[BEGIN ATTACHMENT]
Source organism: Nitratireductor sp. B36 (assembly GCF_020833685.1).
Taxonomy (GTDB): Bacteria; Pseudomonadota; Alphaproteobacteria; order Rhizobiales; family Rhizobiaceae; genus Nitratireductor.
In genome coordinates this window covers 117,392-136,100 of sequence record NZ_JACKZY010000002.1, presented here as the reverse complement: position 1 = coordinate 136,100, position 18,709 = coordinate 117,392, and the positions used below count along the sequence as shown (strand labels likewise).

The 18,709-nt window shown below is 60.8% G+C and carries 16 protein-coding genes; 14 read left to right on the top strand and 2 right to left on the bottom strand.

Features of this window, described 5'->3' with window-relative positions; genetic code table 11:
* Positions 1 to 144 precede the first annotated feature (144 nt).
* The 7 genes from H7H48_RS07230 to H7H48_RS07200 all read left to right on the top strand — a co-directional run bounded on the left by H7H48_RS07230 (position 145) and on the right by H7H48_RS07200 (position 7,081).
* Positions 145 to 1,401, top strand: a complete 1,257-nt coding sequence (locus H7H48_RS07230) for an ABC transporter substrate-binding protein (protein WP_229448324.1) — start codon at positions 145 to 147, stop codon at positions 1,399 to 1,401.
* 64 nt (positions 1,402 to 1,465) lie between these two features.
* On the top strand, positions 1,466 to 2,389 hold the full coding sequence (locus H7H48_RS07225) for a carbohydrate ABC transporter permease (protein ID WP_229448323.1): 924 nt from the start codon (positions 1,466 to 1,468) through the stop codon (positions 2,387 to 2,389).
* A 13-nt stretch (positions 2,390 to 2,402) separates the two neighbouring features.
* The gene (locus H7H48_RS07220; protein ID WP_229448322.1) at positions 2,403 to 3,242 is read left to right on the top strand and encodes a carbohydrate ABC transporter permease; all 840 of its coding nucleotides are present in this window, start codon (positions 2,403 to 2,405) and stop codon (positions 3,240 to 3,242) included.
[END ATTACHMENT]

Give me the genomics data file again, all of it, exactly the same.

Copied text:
Source organism: Nitratireductor sp. B36 (assembly GCF_020833685.1).
Taxonomy (GTDB): Bacteria; Pseudomonadota; Alphaproteobacteria; order Rhizobiales; family Rhizobiaceae; genus Nitratireductor.
In genome coordinates this window covers 117,392-136,100 of sequence record NZ_JACKZY010000002.1, presented here as the reverse complement: position 1 = coordinate 136,100, position 18,709 = coordinate 117,392, and the positions used below count along the sequence as shown (strand labels likewise).

The 18,709-nt window shown below is 60.8% G+C and carries 16 protein-coding genes; 14 read left to right on the top strand and 2 right to left on the bottom strand.

Features of this window, described 5'->3' with window-relative positions; genetic code table 11:
* Positions 1 to 144 precede the first annotated feature (144 nt).
* The 7 genes from H7H48_RS07230 to H7H48_RS07200 all read left to right on the top strand — a co-directional run bounded on the left by H7H48_RS07230 (position 145) and on the right by H7H48_RS07200 (position 7,081).
* Positions 145 to 1,401, top strand: a complete 1,257-nt coding sequence (locus H7H48_RS07230) for an ABC transporter substrate-binding protein (protein WP_229448324.1) — start codon at positions 145 to 147, stop codon at positions 1,399 to 1,401.
* 64 nt (positions 1,402 to 1,465) lie between these two features.
* On the top strand, positions 1,466 to 2,389 hold the full coding sequence (locus H7H48_RS07225) for a carbohydrate ABC transporter permease (protein ID WP_229448323.1): 924 nt from the start codon (positions 1,466 to 1,468) through the stop codon (positions 2,387 to 2,389).
* A 13-nt stretch (positions 2,390 to 2,402) separates the two neighbouring features.
* The gene (locus H7H48_RS07220; protein ID WP_229448322.1) at positions 2,403 to 3,242 is read left to right on the top strand and encodes a carbohydrate ABC transporter permease; all 840 of its coding nucleotides are present in this window, start codon (positions 2,403 to 2,405) and stop codon (positions 3,240 to 3,242) included.